Shatter Me follows Juliette a young women that hasn’t touched anyone in almost a year.  The reason is because her touch is deadly.  She accidentally killed a young boy and has been locked up ever since.  The world that Juliette lives in is heavily polluted and resources are extremely limited.  It’s a dystopian novel, but honestly I’m not sure why it’s a dystopian society.  You are really never given a clear reason why the two sides are fighting and what caused all the pollution and destruction.

I really like the premise but that was about it.  The writing was disjointed and weird.  I felt like the description of the country and who was fighting and for what was never really described.  Tahereh Mafi uses a technique where she keeps writing what the character is thinking about saying, then crossing it out.  Some may really like it, but I found it distracting.  If it had been used sparingly I may have enjoyed it more but after ever few sentences it becomes a little much.  There were a few steamy scenes that I enjoyed, mostly because YA likes to tip toe around those scenes.

Near the ending of the novel it pretty much turns into a X-Men novel complete with costumes. If I wanted to have a X-Men universe I would have just re-watched the movies.

I was so disappointed with the writing and the set up of this series I don’t think I’ll be picking up the next one in the series.

Product Details

  • Reading level: Ages 14 and up
  • Hardcover: 352 pages
  • Publisher: HarperCollins; 1 edition (November 15, 2011)
  • Language: English
  • ISBN-10: 0062085484
  • ISBN-13: 978-0062085481
  • Product Dimensions: 8.4 x 5.6 x 1.3 inches
  • Shipping Weight: 11.2 ounces (View shipping rates and policies)
  • Average Customer Review: 4.4 out of 5 stars  

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Ashley’s CBR III Review #146: Legend by Marie Lu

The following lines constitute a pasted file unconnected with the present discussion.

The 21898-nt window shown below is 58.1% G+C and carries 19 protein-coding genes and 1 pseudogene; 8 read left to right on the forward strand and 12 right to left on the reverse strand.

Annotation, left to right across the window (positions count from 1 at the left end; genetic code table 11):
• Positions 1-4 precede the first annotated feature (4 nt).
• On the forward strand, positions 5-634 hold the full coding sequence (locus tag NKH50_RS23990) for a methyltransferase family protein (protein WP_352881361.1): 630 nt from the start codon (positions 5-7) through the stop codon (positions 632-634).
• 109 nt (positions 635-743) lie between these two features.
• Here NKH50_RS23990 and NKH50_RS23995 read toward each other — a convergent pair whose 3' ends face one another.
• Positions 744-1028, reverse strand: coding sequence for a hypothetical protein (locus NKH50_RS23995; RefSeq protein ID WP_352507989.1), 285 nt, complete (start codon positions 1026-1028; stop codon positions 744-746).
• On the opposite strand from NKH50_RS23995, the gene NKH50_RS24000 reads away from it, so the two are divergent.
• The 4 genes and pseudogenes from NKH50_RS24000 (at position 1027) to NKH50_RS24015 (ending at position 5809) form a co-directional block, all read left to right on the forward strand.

CBR III Review #146: Legend by Marie Lu

This book got a lot of hype before it was even released.  I believe I read the first chapters almost a year ago and I made sure to put it on my calendar for when it was scheduled to come out.

Legend follows the story of Day and June.  June is a prodigy who has skyrocketed in the military.  Day should be dead.  He failed the test that every 10 year old is suppose to take and those that fail it are sent to a work camp, but Day quickly found out that wasn’t the case and escaped before he was murdered.  He is now the Nation’s most wanted terrorist.  Day and June are both teenagers with two very different places in the world and their worlds intercede and June makes it her mission to find and bring Day to justice.

Obviously this is another foray into the Dystopian Young Adult fiction and I really enjoyed it.  The fact Day and June are only 15 bother me a bit.  I wish she had made them 17 or 18 but you quickly forget about their ages.  The first section of the novel is a fun cat and mouse chase then you get to the meat of the story where Day and June start to truly realize what their government has been up to.  I like the fact that the story starts out with June strongly on the governments side. I like stories that involve characters who go through transition and growth.